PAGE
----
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Dr. Rap speaks about heart disease

Women need to know symptoms of heart attacks

Posted: March 5, 2009 9:52 p.m.
Updated: March 6, 2009 4:55 a.m.

It was a cold and rainy evening on Town Center Drive in Valencia when Dr. Rap arrived at Bellasport, a sportswear store owned by Anna Ott.

Dr. Samuel Kojoglanian, known in the Santa Clarita Valley as the “Mender of Hearts,” had volunteered to speak to speak about women’s heart health in honor of “Go Red for Women” month. “Go Red” month was founded by the American Heart Association to educate women about the dangers of heart disease.

Known as Dr. Rap, because of his hobby as a rap music artist, Kojoglanian, the Santa Clarita Valley’s first board-certified interventional cardiologist, spoke to more than a dozen women and men about heart disease and how it relates to women.

“I think we think about heart disease in men in America and I think women worry about breast cancer,” Kojoglanian said. “About 38 million American ladies have heart disease today, some are diagnosed and some are not diagnosed. Women think of breast cancer but it is an 18-to-1 ratio of women dying of heart disease verses breast cancer.”

Kojoglanian said many women present themselves in emergency rooms and are told they have anxiety or depression, when in reality they are having a heart attack.

“Women come with atypical symptoms,” he said. “Ladies have to know the symptoms before they go to the ER because many doctors will say, ‘you have problems with your head, you need a psychiatrist.’”

Kojoglanian compared heart disease to a traffic jam on the 405 freeway and alerted the audience to some of the symptoms of a heart attack.

“When we are siting down we don’t feel it but if we’re going up and down the stairs or exerting ourselves, that is when we feel symptoms,” he said.

“The classical symptom is chest pain or pressure to the left or the center of the chest, it can radiate from the chest or the jaw or to the back. Also if you have chest tightness or chest discomfort when coming up or down the stairs, or are winded.
These are some of the symptoms women should look for.”

Kojoglanian also explained the basics of how the heart works and steps women can take to stay heart healthy.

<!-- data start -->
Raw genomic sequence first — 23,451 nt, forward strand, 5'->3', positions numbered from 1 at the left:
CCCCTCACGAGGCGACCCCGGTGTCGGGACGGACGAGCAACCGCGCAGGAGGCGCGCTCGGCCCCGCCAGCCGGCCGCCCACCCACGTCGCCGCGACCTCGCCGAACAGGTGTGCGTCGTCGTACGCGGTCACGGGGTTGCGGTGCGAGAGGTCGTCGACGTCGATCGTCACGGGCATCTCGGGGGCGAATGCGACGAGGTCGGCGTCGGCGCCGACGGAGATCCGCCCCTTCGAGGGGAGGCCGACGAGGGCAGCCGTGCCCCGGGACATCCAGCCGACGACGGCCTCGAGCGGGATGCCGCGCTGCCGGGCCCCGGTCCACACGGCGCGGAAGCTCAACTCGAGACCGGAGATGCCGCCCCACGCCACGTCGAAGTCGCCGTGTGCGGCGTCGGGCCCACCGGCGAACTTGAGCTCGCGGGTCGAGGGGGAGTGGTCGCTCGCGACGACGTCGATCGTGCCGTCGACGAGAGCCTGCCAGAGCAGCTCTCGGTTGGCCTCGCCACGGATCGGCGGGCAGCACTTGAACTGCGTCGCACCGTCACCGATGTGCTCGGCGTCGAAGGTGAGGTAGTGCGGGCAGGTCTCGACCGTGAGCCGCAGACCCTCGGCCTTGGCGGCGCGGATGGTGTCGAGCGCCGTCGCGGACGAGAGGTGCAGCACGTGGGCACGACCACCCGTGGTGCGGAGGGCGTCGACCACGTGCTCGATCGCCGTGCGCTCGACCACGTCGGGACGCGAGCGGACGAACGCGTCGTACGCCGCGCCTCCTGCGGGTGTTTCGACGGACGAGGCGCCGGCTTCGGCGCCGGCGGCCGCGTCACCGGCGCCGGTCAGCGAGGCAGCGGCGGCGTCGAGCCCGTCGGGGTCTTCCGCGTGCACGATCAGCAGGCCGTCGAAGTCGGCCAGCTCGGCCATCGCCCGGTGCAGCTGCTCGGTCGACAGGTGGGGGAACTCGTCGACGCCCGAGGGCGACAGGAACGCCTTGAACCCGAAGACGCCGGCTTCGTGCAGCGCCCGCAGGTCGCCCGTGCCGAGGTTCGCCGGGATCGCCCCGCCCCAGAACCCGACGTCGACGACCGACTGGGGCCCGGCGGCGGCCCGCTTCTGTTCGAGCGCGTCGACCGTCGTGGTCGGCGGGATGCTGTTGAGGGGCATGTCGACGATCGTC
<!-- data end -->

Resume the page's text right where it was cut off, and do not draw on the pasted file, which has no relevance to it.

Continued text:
“Stress can really hurt,” he said. “There are things you can’t change. One of them is age, you can’t change your age. You can’t change your family history. However, if you smoke it is like jackhammering the walls of your heart — it tears up the walls of the heart.”

He also stressed the dangers of obesity.

“I am having to tell my patients that they aren’t just overweight, they are obese,” he said. “We have extra, extra large obesity. If you have diabetes, I don’t count it as one risk factor I count it as two — diabetes will tear you up.”

Kojoglanian said women can start eating right and monitoring cholestoral levels.

He also suggested that everyone maintain balance in their life.

“I eat an In and Out double double animal style every 6 weeks — with a milkshake,” he said. “You have to have balance. Extremes in life will hurt you.”

Exercise, moderate alchol consumption and avoiding depression were other suggestions made by Kojoglanian.

“Sink your teeth into life and love it. Love life today, we have no idea if we have tomarrow or not,” he said.

Ott said she hosted the event to help women learn more about heart health.

“The ‘Go Red for Women’ is a great opportunity to reach out to women in our community and alert them to their personal risk factors for heart disease.” said Ott. “By joining together we can raise awareness locally about heart disease and help lead women on the path to prevention.”

Kojoglanian is the author of three books for adults that discuss topics such as dreams, forgiveness of the past, looking ahead and facing fears. His blog (found at is a moving memoir that recounts his life and his medical challenges. His music CDs include “Outrageous Healer,” “Licensed to Heal” and “Cut to the Heart” and are available on his Web site.
For information on Kojoglanian visit


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